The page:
Sophie Cox on a science-fiction movie that brings spaceships to Birmingham.

Invasion Planet Earth is a passion project from Midlands-based writer, editor and director Simon Cox. The film is hugely inspired by 70s sci-fi TV and films including Doctor Who, Buck Rogers, Six Million Dollar Man, Battlestar Galactica, Space 1999 and UFO, with the original Star Wars trilogy at the very top of the list.

Simon came up with the idea for the film (originally called Kaleidoscope Man) back in 1999 and the film nearly went into production a few times in the early 2000s. However, Simon found it very difficult to raise the funds needed to get the film made, and despite producing a spectacular pilot, which starred Steve Moyer, he was unable to secure the relevant finance. He’d been promoting the film at many UK events such as Memorabilia and MCM Comic Con, and was clearly beginning to build a supportive fanbase. Thus, in 2012, he decided to try crowdfunding to see if his fanbase could help him raise the money needed to make the movie.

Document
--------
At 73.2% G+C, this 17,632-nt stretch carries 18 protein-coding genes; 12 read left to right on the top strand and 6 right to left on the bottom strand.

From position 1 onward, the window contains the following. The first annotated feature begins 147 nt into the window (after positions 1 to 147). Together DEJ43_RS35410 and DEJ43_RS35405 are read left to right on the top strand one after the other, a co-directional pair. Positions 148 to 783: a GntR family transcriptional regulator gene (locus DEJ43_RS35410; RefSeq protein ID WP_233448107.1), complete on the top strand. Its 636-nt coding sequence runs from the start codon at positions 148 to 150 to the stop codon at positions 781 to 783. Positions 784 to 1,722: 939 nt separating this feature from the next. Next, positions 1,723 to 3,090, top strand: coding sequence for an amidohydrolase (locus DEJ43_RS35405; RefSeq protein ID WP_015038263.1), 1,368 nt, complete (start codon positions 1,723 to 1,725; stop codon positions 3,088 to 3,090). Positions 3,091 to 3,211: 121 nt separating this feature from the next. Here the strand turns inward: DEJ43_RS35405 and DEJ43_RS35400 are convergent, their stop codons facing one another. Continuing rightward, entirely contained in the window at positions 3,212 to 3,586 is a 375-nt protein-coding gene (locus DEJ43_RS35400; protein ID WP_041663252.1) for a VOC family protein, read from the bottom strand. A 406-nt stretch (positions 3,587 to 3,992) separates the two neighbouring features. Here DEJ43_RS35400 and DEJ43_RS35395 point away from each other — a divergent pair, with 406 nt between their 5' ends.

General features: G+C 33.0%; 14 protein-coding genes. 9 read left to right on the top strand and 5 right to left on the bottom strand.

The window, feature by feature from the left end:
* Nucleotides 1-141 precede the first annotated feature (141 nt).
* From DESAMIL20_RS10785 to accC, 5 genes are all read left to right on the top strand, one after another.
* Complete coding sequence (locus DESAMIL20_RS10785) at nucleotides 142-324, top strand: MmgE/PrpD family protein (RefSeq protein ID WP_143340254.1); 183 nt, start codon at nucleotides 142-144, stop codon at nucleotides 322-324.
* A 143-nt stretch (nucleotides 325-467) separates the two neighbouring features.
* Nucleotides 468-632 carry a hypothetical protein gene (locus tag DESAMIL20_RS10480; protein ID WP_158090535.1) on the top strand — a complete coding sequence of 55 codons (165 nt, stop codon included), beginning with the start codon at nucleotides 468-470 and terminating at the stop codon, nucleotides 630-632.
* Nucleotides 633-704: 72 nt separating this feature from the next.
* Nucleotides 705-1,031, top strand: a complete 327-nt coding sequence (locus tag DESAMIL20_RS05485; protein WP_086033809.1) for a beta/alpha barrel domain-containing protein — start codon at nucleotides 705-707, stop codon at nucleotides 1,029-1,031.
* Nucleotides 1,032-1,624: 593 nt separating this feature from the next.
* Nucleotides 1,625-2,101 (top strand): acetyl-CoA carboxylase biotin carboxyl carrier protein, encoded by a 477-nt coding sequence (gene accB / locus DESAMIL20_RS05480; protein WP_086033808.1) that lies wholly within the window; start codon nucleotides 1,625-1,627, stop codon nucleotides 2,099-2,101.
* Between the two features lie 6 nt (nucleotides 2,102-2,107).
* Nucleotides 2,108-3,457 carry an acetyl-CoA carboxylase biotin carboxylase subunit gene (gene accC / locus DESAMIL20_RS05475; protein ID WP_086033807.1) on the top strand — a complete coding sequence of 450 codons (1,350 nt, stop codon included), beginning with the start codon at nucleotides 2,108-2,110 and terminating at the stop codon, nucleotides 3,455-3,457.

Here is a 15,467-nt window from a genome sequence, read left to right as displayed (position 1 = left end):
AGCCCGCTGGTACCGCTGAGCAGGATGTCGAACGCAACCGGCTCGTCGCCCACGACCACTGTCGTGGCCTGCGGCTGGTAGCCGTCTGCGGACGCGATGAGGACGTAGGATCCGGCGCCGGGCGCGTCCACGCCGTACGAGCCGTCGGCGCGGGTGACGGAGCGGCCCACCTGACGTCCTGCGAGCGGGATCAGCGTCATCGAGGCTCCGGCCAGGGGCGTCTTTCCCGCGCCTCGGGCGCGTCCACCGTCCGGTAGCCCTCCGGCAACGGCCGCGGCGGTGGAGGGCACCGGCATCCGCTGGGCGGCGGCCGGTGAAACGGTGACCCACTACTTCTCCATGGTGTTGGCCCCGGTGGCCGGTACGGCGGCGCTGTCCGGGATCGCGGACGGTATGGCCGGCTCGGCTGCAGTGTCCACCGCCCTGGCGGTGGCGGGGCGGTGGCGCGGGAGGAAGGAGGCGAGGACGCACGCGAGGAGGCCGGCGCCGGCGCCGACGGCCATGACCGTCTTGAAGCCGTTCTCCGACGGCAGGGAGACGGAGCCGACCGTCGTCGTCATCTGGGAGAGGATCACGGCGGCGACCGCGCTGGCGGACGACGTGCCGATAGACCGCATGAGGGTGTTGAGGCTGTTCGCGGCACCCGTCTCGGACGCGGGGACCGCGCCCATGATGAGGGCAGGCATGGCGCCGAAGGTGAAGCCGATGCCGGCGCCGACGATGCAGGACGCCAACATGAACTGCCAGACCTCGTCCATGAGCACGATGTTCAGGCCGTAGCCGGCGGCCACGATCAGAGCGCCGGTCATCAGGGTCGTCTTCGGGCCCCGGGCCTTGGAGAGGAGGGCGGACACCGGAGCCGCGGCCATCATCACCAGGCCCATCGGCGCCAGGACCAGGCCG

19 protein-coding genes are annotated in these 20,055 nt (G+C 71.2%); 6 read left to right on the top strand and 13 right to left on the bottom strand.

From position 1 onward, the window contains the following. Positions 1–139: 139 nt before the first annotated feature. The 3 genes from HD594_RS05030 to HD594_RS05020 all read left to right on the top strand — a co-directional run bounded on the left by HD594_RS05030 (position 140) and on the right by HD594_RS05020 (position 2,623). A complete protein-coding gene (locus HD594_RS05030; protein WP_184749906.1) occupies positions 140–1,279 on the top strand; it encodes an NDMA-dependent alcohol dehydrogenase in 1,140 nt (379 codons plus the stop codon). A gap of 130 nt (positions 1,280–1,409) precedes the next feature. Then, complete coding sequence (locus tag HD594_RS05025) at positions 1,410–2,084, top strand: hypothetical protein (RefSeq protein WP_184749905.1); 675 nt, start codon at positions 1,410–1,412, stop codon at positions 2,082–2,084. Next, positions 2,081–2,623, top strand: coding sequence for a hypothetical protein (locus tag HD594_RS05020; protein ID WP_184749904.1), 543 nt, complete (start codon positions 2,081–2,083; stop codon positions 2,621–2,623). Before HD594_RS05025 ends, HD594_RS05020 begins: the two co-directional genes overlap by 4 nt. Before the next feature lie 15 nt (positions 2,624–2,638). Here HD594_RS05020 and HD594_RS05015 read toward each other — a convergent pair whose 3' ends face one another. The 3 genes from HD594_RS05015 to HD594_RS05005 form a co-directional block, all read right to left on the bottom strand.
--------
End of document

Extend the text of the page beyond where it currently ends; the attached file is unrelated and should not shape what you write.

Bumps

Using Kickstarter, Simon attempted to raise around £60,000 which he thought would make a good dent in getting the movie started. After two months of crowdfunding, Simon was unable to raise enough to hit that target and the campaign failed. However, a lot of people did support him during this campaign, which showed Simon that real money could be pulled together. Therefore, he decided to take another approach; instead of trying to raise money in large sums, he would raise smaller amounts and shoot the movie in phases, working through the film and building a devoted audience as he went along. Soon after, he went back to Kickstarter and pitched his idea to the audience, this time with a target of £5,000. The campaign was a huge success, raising £7,200. He used the money from this campaign to shoot a spectacular crowd scene, where alien spaceships bombard crowds of people who flee through the city streets.